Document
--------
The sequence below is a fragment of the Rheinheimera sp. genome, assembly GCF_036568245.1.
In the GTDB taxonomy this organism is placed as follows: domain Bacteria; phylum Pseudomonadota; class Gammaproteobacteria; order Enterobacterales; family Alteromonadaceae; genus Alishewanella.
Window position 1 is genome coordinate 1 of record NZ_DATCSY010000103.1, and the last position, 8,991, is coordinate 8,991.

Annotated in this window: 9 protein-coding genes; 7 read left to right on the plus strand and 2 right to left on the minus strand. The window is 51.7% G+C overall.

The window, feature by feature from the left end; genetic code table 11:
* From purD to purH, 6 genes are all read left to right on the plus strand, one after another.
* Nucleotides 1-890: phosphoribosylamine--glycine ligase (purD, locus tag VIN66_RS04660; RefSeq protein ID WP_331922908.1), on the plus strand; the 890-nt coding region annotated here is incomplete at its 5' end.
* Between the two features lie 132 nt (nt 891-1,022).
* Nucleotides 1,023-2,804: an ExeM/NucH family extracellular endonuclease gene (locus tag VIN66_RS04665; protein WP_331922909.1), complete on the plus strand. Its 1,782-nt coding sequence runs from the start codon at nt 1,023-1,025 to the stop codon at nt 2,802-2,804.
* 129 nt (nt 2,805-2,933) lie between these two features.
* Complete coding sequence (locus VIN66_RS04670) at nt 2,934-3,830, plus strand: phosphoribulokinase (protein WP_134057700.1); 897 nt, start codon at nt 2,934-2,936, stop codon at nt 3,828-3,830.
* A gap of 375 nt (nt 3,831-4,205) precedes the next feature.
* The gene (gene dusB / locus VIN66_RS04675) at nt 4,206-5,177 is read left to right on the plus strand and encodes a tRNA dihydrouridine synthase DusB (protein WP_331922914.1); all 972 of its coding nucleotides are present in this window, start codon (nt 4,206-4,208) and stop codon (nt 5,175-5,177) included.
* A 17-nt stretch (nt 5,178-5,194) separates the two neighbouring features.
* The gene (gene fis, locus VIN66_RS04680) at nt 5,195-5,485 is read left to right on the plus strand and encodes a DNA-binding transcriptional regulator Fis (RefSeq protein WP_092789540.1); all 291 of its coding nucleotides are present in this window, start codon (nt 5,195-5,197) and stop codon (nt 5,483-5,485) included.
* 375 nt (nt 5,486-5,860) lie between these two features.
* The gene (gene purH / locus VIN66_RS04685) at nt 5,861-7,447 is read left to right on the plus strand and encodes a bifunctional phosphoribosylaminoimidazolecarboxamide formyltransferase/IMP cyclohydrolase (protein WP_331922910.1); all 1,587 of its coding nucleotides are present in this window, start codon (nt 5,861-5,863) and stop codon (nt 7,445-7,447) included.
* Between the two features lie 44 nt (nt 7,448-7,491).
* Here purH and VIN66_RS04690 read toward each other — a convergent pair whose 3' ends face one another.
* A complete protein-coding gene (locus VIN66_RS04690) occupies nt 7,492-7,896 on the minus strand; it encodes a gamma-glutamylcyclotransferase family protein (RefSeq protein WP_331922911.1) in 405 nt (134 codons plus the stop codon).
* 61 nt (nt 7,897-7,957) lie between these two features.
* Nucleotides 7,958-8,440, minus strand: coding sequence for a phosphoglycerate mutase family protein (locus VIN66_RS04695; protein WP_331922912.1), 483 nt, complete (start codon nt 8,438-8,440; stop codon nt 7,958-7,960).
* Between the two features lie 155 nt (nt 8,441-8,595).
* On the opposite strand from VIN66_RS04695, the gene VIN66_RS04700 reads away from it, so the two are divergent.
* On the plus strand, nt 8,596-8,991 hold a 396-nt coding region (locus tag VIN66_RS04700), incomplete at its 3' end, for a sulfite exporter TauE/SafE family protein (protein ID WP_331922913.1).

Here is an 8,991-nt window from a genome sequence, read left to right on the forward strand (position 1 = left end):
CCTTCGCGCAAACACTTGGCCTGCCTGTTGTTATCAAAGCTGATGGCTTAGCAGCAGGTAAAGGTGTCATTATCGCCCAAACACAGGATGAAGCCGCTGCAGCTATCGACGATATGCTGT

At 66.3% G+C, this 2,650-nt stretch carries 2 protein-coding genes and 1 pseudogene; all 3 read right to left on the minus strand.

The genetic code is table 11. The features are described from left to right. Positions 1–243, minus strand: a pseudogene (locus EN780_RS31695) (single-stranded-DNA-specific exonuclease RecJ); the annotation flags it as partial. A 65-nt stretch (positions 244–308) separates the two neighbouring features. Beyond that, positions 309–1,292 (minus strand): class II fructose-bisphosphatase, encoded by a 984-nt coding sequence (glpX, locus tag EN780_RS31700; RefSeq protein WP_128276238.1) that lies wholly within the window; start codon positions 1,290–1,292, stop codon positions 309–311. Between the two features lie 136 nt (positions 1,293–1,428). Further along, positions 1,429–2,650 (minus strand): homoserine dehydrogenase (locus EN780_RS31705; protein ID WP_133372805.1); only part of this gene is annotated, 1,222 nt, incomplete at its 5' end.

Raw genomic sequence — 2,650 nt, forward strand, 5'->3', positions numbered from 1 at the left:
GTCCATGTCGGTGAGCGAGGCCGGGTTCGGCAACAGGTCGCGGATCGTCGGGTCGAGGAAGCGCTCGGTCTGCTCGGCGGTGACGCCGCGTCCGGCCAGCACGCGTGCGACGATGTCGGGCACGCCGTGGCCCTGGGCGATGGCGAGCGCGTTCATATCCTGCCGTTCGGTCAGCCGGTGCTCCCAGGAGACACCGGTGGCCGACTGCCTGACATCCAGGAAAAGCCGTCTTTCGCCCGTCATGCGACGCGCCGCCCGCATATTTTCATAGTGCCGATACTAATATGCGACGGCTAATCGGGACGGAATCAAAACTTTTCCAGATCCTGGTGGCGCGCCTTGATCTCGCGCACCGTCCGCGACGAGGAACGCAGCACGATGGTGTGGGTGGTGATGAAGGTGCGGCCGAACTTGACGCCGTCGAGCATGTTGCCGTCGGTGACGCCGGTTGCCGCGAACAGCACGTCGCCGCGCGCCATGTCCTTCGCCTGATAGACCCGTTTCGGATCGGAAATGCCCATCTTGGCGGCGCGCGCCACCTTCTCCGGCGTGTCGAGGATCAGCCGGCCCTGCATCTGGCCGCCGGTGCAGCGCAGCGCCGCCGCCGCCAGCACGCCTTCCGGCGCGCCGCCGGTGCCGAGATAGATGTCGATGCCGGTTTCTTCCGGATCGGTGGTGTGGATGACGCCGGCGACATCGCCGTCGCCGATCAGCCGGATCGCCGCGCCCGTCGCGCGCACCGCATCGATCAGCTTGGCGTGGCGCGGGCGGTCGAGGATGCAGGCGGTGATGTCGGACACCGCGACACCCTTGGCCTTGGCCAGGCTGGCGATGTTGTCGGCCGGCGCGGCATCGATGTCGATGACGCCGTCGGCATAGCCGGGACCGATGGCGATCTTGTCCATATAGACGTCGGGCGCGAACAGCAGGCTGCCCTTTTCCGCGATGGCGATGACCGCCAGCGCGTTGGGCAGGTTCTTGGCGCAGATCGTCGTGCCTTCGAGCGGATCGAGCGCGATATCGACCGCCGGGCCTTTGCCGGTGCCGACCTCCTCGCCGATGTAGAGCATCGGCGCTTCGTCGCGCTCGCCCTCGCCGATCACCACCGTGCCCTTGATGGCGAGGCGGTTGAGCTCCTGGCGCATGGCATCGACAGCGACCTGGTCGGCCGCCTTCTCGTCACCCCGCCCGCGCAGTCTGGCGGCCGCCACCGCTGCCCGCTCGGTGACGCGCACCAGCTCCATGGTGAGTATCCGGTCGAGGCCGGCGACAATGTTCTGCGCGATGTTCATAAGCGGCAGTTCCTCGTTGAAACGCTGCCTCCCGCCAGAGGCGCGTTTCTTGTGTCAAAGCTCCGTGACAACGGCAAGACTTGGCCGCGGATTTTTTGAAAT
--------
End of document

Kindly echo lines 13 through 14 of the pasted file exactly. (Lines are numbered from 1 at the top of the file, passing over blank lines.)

* The gene (gene dusB / locus VIN66_RS04675) at nt 4,206-5,177 is read left to right on the plus strand and encodes a tRNA dihydrouridine synthase DusB (protein WP_331922914.1); all 972 of its coding nucleotides are present in this window, start codon (nt 4,206-4,208) and stop codon (nt 5,175-5,177) included.
* A 17-nt stretch (nt 5,178-5,194) separates the two neighbouring features.